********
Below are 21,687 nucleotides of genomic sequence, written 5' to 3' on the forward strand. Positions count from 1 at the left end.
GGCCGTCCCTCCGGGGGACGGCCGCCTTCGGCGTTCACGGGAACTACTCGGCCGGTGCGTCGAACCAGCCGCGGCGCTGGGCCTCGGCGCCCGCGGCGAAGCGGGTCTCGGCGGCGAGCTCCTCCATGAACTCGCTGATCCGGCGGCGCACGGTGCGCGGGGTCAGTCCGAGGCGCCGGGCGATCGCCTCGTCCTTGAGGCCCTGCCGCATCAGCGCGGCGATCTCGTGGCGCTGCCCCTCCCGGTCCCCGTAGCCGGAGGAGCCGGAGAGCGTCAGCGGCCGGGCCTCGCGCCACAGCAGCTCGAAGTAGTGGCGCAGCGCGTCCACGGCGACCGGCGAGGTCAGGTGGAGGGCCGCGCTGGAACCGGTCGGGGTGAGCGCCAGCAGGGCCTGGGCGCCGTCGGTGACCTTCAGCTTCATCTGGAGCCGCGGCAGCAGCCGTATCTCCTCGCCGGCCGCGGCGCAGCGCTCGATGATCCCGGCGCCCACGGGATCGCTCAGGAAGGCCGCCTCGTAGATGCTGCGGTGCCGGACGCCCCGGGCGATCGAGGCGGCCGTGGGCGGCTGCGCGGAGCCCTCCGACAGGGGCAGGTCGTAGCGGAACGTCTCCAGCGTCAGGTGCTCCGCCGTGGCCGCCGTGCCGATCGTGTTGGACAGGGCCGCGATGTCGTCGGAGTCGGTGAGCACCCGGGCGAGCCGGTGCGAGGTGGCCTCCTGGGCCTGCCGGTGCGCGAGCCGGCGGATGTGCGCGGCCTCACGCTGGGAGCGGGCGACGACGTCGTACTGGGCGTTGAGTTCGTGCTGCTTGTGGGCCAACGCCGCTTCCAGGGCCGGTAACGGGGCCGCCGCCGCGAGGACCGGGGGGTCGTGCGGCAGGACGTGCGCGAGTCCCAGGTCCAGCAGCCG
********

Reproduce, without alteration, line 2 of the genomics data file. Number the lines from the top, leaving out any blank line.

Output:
GGCCGTCCCTCCGGGGGACGGCCGCCTTCGGCGTTCACGGGAACTACTCGGCCGGTGCGTCGAACCAGCCGCGGCGCTGGGCCTCGGCGCCCGCGGCGAAGCGGGTCTCGGCGGCGAGCTCCTCCATGAACTCGCTGATCCGGCGGCGCACGGTGCGCGGGGTCAGTCCGAGGCGCCGGGCGATCGCCTCGTCCTTGAGGCCCTGCCGCATCAGCGCGGCGATCTCGTGGCGCTGCCCCTCCCGGTCCCCGTAGCCGGAGGAGCCGGAGAGCGTCAGCGGCCGGGCCTCGCGCCACAGCAGCTCGAAGTAGTGGCGCAGCGCGTCCACGGCGACCGGCGAGGTCAGGTGGAGGGCCGCGCTGGAACCGGTCGGGGTGAGCGCCAGCAGGGCCTGGGCGCCGTCGGTGACCTTCAGCTTCATCTGGAGCCGCGGCAGCAGCCGTATCTCCTCGCCGGCCGCGGCGCAGCGCTCGATGATCCCGGCGCCCACGGGATCGCTCAGGAAGGCCGCCTCGTAGATGCTGCGGTGCCGGACGCCCCGGGCGATCGAGGCGGCCGTGGGCGGCTGCGCGGAGCCCTCCGACAGGGGCAGGTCGTAGCGGAACGTCTCCAGCGTCAGGTGCTCCGCCGTGGCCGCCGTGCCGATCGTGTTGGACAGGGCCGCGATGTCGTCGGAGTCGGTGAGCACCCGGGCGAGCCGGTGCGAGGTGGCCTCCTGGGCCTGCCGGTGCGCGAGCCGGCGGATGTGCGCGGCCTCACGCTGGGAGCGGGCGACGACGTCGTACTGGGCGTTGAGTTCGTGCTGCTTGTGGGCCAACGCCGCTTCCAGGGCCGGTAACGGGGCCGCCGCCGCGAGGACCGGGGGGTCGTGCGGCAGGACGTGCGCGAGTCCCAGGTCCAGCAGCCG